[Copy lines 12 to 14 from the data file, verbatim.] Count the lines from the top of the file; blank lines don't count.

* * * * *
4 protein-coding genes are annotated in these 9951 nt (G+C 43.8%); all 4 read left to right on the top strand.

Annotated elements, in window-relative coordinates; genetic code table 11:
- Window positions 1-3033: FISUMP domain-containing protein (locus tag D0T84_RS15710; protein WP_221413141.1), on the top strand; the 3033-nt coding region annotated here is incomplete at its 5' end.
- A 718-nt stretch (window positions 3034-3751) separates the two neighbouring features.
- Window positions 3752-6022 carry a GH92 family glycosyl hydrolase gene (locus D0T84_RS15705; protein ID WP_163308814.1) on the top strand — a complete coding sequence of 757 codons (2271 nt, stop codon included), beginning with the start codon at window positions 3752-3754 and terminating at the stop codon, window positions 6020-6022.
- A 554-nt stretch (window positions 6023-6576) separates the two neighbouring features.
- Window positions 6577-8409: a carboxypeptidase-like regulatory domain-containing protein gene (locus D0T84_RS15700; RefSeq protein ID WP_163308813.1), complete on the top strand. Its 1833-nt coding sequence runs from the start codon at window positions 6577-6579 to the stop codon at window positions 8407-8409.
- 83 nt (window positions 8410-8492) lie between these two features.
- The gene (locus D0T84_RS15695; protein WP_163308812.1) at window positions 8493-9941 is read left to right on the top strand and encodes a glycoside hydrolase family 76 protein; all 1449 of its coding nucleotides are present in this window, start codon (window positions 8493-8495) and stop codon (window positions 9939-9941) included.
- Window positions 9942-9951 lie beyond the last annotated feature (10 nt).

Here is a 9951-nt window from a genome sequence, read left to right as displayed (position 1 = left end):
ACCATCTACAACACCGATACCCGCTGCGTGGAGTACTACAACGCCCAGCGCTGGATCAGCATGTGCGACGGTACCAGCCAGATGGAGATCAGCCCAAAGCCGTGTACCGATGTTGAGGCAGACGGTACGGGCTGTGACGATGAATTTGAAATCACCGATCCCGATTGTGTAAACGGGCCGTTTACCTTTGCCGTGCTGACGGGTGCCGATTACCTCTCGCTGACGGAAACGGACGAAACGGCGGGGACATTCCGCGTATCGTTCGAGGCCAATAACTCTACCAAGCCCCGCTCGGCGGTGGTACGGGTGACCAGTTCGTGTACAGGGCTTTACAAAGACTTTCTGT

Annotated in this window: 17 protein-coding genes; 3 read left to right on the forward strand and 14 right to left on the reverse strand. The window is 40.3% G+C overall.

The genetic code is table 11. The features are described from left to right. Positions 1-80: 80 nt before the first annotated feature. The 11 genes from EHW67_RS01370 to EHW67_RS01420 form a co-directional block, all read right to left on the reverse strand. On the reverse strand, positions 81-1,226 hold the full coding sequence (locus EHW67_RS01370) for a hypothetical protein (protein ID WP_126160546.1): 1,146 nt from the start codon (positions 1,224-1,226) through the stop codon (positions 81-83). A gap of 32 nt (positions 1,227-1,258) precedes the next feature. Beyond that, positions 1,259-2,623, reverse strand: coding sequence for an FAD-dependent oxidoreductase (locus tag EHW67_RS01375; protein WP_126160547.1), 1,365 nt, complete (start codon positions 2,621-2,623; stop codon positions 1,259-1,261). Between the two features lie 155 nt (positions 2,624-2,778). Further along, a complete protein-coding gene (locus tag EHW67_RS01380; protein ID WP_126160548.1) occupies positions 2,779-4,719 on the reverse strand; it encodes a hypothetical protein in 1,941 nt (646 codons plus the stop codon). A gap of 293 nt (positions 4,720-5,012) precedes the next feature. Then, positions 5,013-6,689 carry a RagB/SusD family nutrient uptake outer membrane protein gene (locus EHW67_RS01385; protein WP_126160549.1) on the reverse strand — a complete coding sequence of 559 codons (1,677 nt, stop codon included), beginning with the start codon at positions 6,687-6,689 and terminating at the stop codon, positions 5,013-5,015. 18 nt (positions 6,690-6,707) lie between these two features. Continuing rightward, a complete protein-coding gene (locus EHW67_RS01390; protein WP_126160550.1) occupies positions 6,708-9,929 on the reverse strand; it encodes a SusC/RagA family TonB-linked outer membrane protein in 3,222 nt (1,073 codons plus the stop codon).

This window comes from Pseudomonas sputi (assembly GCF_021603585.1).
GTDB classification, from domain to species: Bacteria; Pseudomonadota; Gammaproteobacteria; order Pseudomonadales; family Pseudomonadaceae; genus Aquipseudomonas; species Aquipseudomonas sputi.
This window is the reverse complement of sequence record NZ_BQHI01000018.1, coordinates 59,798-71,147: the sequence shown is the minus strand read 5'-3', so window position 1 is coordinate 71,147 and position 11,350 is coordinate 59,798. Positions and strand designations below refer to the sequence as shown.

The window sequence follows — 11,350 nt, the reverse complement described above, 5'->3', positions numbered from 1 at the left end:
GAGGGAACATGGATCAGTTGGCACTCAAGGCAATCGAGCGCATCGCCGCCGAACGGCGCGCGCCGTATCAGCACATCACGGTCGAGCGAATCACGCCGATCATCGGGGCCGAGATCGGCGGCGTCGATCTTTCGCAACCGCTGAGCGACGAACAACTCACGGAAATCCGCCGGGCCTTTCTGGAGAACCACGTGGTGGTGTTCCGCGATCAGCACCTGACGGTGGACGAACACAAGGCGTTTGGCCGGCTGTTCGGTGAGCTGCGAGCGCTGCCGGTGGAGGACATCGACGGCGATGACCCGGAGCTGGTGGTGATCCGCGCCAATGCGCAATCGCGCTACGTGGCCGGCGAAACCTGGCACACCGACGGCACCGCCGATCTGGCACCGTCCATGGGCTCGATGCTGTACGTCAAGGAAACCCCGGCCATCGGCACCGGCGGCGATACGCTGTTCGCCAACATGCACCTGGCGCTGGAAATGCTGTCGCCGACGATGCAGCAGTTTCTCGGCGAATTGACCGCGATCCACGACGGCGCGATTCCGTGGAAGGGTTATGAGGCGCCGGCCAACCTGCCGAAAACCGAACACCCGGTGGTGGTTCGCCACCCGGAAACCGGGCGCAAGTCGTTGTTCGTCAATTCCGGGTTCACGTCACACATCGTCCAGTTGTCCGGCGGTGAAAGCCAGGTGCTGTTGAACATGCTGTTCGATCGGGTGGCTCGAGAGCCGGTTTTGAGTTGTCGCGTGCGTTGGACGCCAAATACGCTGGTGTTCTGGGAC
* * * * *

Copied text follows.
ACCATCTACAACACCGATACCCGCTGCGTGGAGTACTACAACGCCCAGCGCTGGATCAGCATGTGCGACGGTACCAGCCAGATGGAGATCAGCCCAAAGCCGTGTACCGATGTTGAGGCAGACGGTACGGGCTGTGACGATGAATTTGAAATCACCGATCCCGATTGTGTAAACGGGCCGTTTACCTTTGCCGTGCTGACGGGTGCCGATTACCTCTCGCTGACGGAAACGGACGAAACGGCGGGGACATTCCGCGTATCGTTCGAGGCCAATAACTCTACCAAGCCCCGCTCGGCGGTGGTACGGGTGACCAGTTCGTGTACAGGGCTTTACAAAGACTTTCTGT

Annotated in this window: 17 protein-coding genes; 3 read left to right on the forward strand and 14 right to left on the reverse strand. The window is 40.3% G+C overall.

The genetic code is table 11. The features are described from left to right. Positions 1-80: 80 nt before the first annotated feature. The 11 genes from EHW67_RS01370 to EHW67_RS01420 form a co-directional block, all read right to left on the reverse strand. On the reverse strand, positions 81-1,226 hold the full coding sequence (locus EHW67_RS01370) for a hypothetical protein (protein ID WP_126160546.1): 1,146 nt from the start codon (positions 1,224-1,226) through the stop codon (positions 81-83). A gap of 32 nt (positions 1,227-1,258) precedes the next feature. Beyond that, positions 1,259-2,623, reverse strand: coding sequence for an FAD-dependent oxidoreductase (locus tag EHW67_RS01375; protein WP_126160547.1), 1,365 nt, complete (start codon positions 2,621-2,623; stop codon positions 1,259-1,261). Between the two features lie 155 nt (positions 2,624-2,778). Further along, a complete protein-coding gene (locus tag EHW67_RS01380; protein ID WP_126160548.1) occupies positions 2,779-4,719 on the reverse strand; it encodes a hypothetical protein in 1,941 nt (646 codons plus the stop codon). A gap of 293 nt (positions 4,720-5,012) precedes the next feature. Then, positions 5,013-6,689 carry a RagB/SusD family nutrient uptake outer membrane protein gene (locus EHW67_RS01385; protein WP_126160549.1) on the reverse strand — a complete coding sequence of 559 codons (1,677 nt, stop codon included), beginning with the start codon at positions 6,687-6,689 and terminating at the stop codon, positions 5,013-5,015. 18 nt (positions 6,690-6,707) lie between these two features. Continuing rightward, a complete protein-coding gene (locus EHW67_RS01390; protein WP_126160550.1) occupies positions 6,708-9,929 on the reverse strand; it encodes a SusC/RagA family TonB-linked outer membrane protein in 3,222 nt (1,073 codons plus the stop codon).